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Conditional Pardon

For if you forgive others their trespasses, your heavenly Father will also forgive you; but if you do not forgive others, neither will your Father forgive your trespasses. Matthew 6:14-15 NRSV

Today’s verses probably sound familiar. For those who worship in a liturgical church, we offer them each Sunday in the Lord’s Prayer.

Forgive us our trespasses, as we forgive those who trespass against us.

Though we know the words by rote, it’s good to pause and think about the depth of their true meaning.

First is to be mindful of our own sins. We don’t like to sin. We try not to sin. Yet, we still do. Paul sums it up well in Romans 7:19-20, “For I do not do the good I want, but the evil I do not want is what I do. Now if I do what I do not want, it is no longer I that do it, but sin that dwells within me.” It is only by God’s grace that we are more than sinners.

Secondly, we are all in the same boat. We are all sinners. My sin is no less than yours, and yours is no less than mine. But thanks to Jesus, we are sinners in recovery.

Thirdly is God’s grace of forgiveness. Yes, we err and do what we do not want, but when we earnestly confess our imperfections and impurities–to God, He grants us pardon. The perfect and pure Jesus has paid the price of our sins upon the cross. The only cost to us is humbling ourselves and admitting our guilt.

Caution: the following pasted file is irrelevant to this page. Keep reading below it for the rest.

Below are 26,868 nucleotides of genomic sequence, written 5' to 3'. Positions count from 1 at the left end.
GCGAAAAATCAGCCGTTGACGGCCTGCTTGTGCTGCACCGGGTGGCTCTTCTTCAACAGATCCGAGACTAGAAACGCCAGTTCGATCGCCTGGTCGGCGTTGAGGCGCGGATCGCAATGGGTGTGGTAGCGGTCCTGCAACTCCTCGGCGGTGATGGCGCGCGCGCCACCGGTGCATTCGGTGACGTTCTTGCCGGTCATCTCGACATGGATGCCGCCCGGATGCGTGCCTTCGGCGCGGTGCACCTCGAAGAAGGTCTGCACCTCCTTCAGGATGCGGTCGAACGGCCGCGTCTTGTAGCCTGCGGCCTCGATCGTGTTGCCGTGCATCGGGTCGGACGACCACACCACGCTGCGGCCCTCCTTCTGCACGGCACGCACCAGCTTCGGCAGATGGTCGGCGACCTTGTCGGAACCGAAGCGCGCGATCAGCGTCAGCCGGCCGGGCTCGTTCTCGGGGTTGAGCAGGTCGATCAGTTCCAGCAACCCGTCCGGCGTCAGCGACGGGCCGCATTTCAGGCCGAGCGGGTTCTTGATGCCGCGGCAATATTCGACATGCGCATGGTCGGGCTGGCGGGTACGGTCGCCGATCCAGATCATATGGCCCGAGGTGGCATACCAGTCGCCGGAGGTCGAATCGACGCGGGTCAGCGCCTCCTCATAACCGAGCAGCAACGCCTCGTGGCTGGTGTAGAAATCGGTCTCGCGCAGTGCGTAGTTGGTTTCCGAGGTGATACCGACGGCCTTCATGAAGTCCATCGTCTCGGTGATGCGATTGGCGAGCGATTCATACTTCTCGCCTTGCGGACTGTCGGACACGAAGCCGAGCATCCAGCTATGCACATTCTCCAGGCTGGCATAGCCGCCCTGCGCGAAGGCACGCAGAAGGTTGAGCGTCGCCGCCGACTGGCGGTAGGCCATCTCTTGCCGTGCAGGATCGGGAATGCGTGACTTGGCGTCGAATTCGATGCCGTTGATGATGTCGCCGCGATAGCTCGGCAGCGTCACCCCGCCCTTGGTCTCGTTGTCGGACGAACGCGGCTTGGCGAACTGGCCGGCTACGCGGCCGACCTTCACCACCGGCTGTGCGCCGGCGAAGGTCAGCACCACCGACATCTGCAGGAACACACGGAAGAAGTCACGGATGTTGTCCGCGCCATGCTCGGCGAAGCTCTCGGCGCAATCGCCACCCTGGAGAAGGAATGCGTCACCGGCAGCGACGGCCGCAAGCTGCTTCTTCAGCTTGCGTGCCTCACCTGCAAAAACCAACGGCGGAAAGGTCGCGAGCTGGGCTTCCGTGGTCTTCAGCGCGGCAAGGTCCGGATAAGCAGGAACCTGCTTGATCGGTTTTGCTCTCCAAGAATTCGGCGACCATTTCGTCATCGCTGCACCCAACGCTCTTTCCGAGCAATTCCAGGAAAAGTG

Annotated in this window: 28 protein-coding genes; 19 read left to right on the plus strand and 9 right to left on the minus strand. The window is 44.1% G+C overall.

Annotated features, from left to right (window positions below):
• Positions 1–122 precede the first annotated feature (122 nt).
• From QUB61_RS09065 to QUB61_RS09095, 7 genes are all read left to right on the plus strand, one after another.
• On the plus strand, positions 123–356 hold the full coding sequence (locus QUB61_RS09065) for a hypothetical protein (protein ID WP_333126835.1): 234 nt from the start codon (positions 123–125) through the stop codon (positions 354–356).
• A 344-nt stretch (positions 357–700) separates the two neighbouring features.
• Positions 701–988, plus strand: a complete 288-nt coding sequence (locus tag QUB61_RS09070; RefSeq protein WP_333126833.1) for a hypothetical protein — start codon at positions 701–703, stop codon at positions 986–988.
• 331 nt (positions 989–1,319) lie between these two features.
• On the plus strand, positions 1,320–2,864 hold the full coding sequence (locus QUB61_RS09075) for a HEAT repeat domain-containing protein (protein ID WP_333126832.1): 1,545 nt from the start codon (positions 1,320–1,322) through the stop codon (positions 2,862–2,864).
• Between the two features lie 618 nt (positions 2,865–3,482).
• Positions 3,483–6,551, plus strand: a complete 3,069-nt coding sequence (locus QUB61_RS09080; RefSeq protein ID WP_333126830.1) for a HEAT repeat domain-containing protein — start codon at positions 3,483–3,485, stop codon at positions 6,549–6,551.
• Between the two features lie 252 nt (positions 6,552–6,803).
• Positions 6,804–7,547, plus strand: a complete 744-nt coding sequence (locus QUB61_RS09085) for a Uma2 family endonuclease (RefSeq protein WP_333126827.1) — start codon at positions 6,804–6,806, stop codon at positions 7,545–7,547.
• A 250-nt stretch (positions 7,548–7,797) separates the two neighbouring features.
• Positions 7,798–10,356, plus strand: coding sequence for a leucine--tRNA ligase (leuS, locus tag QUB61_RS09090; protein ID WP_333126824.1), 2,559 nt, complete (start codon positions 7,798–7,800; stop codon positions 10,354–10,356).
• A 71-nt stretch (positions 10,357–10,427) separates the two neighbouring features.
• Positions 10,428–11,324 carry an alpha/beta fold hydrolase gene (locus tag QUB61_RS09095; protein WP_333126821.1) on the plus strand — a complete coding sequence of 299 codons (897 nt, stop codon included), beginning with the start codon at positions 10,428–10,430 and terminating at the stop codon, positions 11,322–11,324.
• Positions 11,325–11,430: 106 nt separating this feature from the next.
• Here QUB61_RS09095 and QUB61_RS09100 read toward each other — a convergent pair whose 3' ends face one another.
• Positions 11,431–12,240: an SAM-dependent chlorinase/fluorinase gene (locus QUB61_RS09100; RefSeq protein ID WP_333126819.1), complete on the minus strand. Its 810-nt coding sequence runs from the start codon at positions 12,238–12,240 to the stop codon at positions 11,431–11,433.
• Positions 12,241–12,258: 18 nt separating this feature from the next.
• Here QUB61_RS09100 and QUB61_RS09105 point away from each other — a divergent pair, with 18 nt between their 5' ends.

Finally–and this is the most challenging part for us to appreciate and understand–the pardon we are guaranteed is conditional! Yes, God will forgive us, but first, we must forgive that person who has done us wrong. There is no room for revenge or grudging forgiveness in God’s kingdom.

Today’s verses are not the only place Jesus speaks about the extent of our forgiveness. We see it in His healing of the paralytic (Mt. 9:2-6), the Parable of the Unforgiving Servant (Mt. 18:21-35), and how we are to forgive fellow disciples (Lk. 17:3-4). “If another disciple sins, you must rebuke the offender, and if there is repentance, you must forgive. And if the same person sins against you seven times a day, and turns back to you seven times and says, ‘I repent,’ you must forgive.” The common theme throughout is the imperativeness of forgiving others.

Father, we thank you for the forgiveness you offer. We come before you humbly and earnestly confessing that we do what we do not want; while we desire to do what is good, we instead do evil. We also acknowledge that while we rejoice in the idea of being forgiven ourselves, we struggle with the imperativeness of the forgiveness of others. Forgive all our sins and grant us willing hearts to pardon others with the same love and grace you extend us. In Jesus’ name, we pray. Amen.


Pastor Tim

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